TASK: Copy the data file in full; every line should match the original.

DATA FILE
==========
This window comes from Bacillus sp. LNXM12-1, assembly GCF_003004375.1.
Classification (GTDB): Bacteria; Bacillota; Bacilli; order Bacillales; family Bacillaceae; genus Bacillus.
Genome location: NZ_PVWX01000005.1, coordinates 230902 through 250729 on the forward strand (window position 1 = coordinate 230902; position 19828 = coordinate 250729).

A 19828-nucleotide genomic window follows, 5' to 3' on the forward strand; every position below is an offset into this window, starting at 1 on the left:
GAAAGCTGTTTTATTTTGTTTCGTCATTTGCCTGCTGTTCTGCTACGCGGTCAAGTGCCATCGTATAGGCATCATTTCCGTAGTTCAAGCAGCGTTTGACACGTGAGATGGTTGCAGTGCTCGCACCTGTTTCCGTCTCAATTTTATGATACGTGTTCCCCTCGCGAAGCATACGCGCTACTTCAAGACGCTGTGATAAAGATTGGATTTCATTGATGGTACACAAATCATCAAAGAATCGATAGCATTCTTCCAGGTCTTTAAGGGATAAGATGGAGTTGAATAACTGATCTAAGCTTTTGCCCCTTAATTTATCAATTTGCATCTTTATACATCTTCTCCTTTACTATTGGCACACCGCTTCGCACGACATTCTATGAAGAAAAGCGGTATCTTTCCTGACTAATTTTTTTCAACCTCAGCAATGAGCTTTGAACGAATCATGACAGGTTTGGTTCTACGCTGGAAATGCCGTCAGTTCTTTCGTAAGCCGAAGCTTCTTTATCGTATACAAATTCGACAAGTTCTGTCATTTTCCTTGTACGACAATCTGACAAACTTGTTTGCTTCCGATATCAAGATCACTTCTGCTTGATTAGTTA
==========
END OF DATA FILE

This window comes from Bacillus sp. LNXM12-1, assembly GCF_003004375.1.
Classification (GTDB): Bacteria; Bacillota; Bacilli; order Bacillales; family Bacillaceae; genus Bacillus.
Genome location: NZ_PVWX01000005.1, coordinates 230902 through 250729 on the forward strand (window position 1 = coordinate 230902; position 19828 = coordinate 250729).

A 19828-nucleotide genomic window follows, 5' to 3' on the forward strand; every position below is an offset into this window, starting at 1 on the left:
GAAAGCTGTTTTATTTTGTTTCGTCATTTGCCTGCTGTTCTGCTACGCGGTCAAGTGCCATCGTATAGGCATCATTTCCGTAGTTCAAGCAGCGTTTGACACGTGAGATGGTTGCAGTGCTCGCACCTGTTTCCGTCTCAATTTTATGATACGTGTTCCCCTCGCGAAGCATACGCGCTACTTCAAGACGCTGTGATAAAGATTGGATTTCATTGATGGTACACAAATCATCAAAGAATCGATAGCATTCTTCCAGGTCTTTAAGGGATAAGATGGAGTTGAATAACTGATCTAAGCTTTTGCCCCTTAATTTATCAATTTGCATCTTTATACATCTTCTCCTTTACTATTGGCACACCGCTTCGCACGACATTCTATGAAGAAAAGCGGTATCTTTCCTGACTAATTTTTTTCAACCTCAGCAATGAGCTTTGAACGAATCATGACAGGTTTGGTTCTACGCTGGAAATGCCGTCAGTTCTTTCGTAAGCCGAAGCTTCTTTATCGTATACAAATTCGACAAGTTCTGTCATTTTCCTTGTACGACAATCTGACAAACTTGTTTGCTTCCGATATCAAGATCACTTCTGCTTGATTAGTTA